E2214. Approach to Breast Cancer Screening for Transgender Individuals at Inherited Risk
  1. Michael Simon; Icahn School of Medicine at Mount Sinai
  2. Victoria Groner; Memorial Sloan Kettering Cancer Center
  3. Rosalba Sacca; Memorial Sloan Kettering Cancer Center
  4. Rayane Issa; Icahn School of Medicine at Mount Sinai
  5. Emily Sonnenblick; Icahn School of Medicine at Mount Sinai
Transgender, nonbinary, and gender diverse individuals encompass a broad spectrum of people whose gender identity differs from sex assigned at birth. These individuals may pursue gender-affirming hormonal and/or surgical care at some point in their lives, which may in turn impact their breast cancer risk. There is a paucity of data on transgender/gender diverse breast cancer incidence because transgender patients are not represented in large population databases that audit mammography screening results. Based on available data, breast cancer risk in transgender people does not appear to exceed known differences in risk seen in cisgender men and women. However, gender-affirming hormone therapy and/or surgeries have implications for breast cancer risk and potentially screening methods especially for high-risk individuals. Gender-affirming treatment transgender men (assigned female at birth [AFAB]) who take testosterone develop histologic changes in the breast tissue akin to menopausal women. Transgender men may also pursue top surgery (breast removal) which, unlike risk reducing mastectomy, is a cosmetic procedure akin to reduction mammoplasty, which retains breast tissue and the nipple areolar complex. Transgender women (assigned male at birth [AMAB]) who take estrogen develop dense breast tissue consisting of ducts, lobules, and fibrous connective tissue. The largest cohort of transgender individuals followed for breast cancer incidence in Europe, show in situ and invasive cancers in the transgender population at a younger age, and after a relatively short duration of hormone treatment. In that series transgender women had a higher breast cancer incidence than cisgender men and less than that of cisgender women. Transgender men had higher rate of breast cancer than cisgender men and lower rate than cisgender women. Case reports show breast cancer in transgender patients at younger average age than cisgender patients. Deleterious mutations in genes such as <em>BRCA1/2, PALB2</em> and <em>TP53</em> significantly increase an individual’s risk for developing breast cancer. Mutations in other genes, such as <em>CHEK2, ATM</em> and <em>BARD1</em>, have more moderate breast cancer risk compared to <em>BRCA1/2, PALB2</em> and <em>TP53</em>, though increased screening and additional modalities, such as MRI, are still recommended.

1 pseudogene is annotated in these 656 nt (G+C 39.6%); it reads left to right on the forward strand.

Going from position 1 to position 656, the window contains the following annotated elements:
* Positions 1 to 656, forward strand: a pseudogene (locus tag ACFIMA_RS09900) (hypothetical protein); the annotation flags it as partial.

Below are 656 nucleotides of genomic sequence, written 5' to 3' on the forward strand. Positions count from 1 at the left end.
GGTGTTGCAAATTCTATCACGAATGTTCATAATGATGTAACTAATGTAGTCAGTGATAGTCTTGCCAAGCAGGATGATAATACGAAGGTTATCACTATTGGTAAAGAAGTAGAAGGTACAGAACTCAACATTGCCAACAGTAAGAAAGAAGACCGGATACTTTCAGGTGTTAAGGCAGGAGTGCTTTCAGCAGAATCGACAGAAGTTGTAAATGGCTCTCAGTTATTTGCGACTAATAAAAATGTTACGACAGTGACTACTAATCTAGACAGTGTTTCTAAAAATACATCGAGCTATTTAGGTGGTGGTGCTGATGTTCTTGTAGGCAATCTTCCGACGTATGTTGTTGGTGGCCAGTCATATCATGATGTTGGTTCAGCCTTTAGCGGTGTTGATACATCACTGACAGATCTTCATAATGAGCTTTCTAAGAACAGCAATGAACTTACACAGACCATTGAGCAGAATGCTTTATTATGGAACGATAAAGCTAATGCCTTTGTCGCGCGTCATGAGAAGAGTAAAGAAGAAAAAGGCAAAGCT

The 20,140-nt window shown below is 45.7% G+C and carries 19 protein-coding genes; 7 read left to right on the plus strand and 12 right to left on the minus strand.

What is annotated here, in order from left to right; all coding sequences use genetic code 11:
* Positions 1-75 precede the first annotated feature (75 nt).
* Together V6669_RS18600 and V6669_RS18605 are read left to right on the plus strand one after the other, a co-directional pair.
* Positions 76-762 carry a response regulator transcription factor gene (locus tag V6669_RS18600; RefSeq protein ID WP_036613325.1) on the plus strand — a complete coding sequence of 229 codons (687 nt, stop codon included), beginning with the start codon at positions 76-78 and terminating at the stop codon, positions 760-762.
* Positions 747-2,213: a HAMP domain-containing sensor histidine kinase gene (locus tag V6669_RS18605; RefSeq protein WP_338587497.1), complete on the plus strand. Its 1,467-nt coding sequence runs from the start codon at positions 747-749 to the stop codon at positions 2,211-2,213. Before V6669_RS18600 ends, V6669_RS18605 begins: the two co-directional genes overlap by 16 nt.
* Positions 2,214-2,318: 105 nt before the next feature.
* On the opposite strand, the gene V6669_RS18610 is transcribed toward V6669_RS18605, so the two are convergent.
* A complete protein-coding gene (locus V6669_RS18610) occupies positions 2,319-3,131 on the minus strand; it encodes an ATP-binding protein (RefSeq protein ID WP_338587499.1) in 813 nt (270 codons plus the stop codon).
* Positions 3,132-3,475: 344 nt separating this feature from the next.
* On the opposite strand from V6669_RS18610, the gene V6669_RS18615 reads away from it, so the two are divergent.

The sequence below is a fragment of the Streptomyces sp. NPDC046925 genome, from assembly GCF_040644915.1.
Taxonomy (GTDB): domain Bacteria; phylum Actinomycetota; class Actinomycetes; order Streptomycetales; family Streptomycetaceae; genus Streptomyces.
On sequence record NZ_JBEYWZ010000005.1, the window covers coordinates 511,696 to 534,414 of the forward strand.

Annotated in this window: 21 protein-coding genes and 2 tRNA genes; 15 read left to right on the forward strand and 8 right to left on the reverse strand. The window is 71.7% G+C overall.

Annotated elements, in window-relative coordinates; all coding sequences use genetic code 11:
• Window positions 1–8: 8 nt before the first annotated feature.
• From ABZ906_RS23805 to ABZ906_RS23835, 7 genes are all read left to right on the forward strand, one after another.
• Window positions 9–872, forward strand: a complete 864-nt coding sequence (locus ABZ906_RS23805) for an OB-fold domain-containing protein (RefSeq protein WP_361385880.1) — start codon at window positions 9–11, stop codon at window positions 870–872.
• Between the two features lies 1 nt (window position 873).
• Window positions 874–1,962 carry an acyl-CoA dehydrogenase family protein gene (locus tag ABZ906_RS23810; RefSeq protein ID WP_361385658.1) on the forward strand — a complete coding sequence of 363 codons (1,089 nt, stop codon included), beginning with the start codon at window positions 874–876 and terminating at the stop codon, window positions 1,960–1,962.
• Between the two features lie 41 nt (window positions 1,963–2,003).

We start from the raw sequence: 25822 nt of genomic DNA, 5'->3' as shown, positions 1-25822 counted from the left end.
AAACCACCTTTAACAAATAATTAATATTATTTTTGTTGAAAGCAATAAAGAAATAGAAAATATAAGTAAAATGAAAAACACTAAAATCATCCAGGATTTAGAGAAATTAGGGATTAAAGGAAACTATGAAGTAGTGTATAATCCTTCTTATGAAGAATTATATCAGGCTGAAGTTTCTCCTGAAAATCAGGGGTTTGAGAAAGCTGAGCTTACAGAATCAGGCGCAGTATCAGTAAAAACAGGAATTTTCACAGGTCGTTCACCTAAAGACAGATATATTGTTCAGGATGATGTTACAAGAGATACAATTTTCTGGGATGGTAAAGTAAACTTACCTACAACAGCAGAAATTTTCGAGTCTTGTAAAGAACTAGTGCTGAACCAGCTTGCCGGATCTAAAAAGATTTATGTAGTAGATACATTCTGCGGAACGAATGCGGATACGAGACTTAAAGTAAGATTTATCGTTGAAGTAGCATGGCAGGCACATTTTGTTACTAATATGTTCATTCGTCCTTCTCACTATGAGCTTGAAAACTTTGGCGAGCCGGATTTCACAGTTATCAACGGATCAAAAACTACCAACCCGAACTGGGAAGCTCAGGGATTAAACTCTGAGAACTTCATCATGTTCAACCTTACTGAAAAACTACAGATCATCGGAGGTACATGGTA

Educational Goals / Teaching Points
This exhibit will review breast cancer risk in relation to gender-affirming hormone therapy, including variables that put patients at high risk for breast cancer, and propose an approach to breast cancer screening for average and high-risk transgender patients.

Key Anatomic/Physiologic Issues and Imaging Findings/Techniques
Screening for high-risk transgender individuals should be based on history of gender-affirming medical and/or surgical treatment and consider all risk factors including inherited risk.

Inclusive breast screening recommendations are important in order to identify cancer early, when it remains curative.